While I'm sure there will be anti-patent people saying that since the process is "Inspired by origami and children's pop-up books" there's nothing novel or original in it, and prior art should invalidate their patents, for once I'm not sure I agree. I watched the video, and was inspired. Disruptive applications doesn't say the half of it!

Re:Construction Process (1)

mcgrew (92797) | more than 2 years ago | (#39074071)

While I'm sure there will be anti-patent people saying that since the process is "Inspired by origami and children's pop-up books" there's nothing novel or original in it, and prior art should invalidate their patents, for once I'm not sure I agree.

I'm sure I disagree. This is novel and new and should be able to be patented. Everything novel and new comes from what came before, "shoulders of giants" and all that. All science, all technology, all art. Everything.

Wasn't it bad enough... (1)

wbr1 (2538558) | more than 2 years ago | (#39072789)

....when African Bees got released into the wild in N/S America? Now we can have swarms of mass produced robot bees? I'm telling ya, the Mayan's are looking smarter and smarter by the day.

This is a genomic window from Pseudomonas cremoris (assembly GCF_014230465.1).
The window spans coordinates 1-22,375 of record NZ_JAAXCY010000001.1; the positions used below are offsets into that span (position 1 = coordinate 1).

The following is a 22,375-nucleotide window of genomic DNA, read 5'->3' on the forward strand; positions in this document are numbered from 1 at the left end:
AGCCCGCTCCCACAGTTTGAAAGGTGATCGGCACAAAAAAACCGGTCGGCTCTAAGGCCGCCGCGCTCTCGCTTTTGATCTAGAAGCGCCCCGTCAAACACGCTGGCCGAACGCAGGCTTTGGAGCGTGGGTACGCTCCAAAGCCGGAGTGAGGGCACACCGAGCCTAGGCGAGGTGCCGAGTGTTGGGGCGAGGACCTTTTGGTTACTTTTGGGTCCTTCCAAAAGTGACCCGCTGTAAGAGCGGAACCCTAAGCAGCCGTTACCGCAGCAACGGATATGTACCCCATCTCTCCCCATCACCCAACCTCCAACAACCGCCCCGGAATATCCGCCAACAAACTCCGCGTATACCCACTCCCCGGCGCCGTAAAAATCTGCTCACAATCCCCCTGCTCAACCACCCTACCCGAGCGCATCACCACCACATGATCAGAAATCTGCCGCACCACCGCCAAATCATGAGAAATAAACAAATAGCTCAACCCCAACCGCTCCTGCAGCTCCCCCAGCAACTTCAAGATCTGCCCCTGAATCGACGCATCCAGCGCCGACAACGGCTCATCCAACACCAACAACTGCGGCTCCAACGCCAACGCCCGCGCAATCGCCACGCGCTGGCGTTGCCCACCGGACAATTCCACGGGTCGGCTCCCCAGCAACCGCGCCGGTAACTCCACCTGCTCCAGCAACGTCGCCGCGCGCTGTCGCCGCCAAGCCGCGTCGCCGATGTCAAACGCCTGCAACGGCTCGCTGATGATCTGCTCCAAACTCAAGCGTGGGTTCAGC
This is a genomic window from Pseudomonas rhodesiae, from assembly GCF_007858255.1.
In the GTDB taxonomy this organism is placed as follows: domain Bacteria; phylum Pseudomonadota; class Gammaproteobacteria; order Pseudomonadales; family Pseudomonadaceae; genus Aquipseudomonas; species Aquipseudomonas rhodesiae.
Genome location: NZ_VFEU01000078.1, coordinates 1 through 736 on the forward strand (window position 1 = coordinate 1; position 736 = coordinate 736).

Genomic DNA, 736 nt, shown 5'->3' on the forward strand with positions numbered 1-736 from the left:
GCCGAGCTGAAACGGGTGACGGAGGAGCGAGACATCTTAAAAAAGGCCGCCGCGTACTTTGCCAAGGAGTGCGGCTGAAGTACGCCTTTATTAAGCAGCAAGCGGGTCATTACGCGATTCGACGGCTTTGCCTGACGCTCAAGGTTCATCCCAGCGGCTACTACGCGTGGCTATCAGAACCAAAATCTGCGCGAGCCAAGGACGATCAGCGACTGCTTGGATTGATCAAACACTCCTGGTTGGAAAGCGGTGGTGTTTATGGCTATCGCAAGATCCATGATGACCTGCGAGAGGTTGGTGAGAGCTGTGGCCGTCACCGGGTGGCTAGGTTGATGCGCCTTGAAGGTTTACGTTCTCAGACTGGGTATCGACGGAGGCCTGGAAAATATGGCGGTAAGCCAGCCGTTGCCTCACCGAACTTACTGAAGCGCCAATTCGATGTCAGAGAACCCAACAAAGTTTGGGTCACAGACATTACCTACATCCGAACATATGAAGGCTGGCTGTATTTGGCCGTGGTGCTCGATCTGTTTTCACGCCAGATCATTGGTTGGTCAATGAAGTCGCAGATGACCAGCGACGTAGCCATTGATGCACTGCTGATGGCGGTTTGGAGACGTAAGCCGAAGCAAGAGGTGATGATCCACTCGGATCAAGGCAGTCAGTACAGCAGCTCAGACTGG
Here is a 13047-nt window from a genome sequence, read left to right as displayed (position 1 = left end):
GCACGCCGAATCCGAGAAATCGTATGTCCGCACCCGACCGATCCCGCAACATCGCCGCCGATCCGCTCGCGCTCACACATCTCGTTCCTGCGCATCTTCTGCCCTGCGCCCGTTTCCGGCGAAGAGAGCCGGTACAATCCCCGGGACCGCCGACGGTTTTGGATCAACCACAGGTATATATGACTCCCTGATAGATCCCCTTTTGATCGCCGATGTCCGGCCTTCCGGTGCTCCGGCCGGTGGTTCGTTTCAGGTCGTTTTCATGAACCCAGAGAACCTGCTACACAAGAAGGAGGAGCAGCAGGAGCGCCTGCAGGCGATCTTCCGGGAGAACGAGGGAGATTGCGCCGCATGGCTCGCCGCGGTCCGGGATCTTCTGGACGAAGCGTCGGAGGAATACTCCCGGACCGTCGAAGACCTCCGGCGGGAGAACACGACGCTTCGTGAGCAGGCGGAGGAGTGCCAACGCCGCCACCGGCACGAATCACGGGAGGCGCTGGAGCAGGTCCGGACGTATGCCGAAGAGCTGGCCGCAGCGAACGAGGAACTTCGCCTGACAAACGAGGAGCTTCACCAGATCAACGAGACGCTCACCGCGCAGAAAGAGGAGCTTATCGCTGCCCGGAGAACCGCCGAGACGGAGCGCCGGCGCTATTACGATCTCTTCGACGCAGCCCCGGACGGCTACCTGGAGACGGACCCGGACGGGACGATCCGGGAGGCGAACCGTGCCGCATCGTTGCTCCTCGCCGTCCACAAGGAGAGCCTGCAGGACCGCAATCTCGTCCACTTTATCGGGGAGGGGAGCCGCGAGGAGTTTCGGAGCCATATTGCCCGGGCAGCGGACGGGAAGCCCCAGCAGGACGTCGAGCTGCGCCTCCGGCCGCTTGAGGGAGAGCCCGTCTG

Re:Wasn't it bad enough... (1)

Anonymous Coward | more than 2 years ago | (#39073005)

Smarter for not making robot bees?

Re:Wasn't it bad enough... (1)

ch-chuck (9622) | more than 2 years ago | (#39073333)

for scheduling the EOTW (as we know it) at the moment of the technological singularity.

Re:Wasn't it bad enough... (0)

Anonymous Coward | more than 2 years ago | (#39074011)

They're smarter because their calendar was based on the zodiac signs?

MIT Origami (2)

garthsundem (1702946) | more than 2 years ago | (#39072831)

Has everyone seen MacArthur winner and MIT prof Erik Demaine's origami [erikdemaine.org] ? Really, a collection of some of the most brilliant things I've ever seen.

Hey I submitted this two days ago! (2)

wisebabo (638845) | more than 2 years ago | (#39073755)

It was downmodded to oblivion in the "recent" section and the editors didn't post it! I guess people didn't like my nose joke, they're so picky!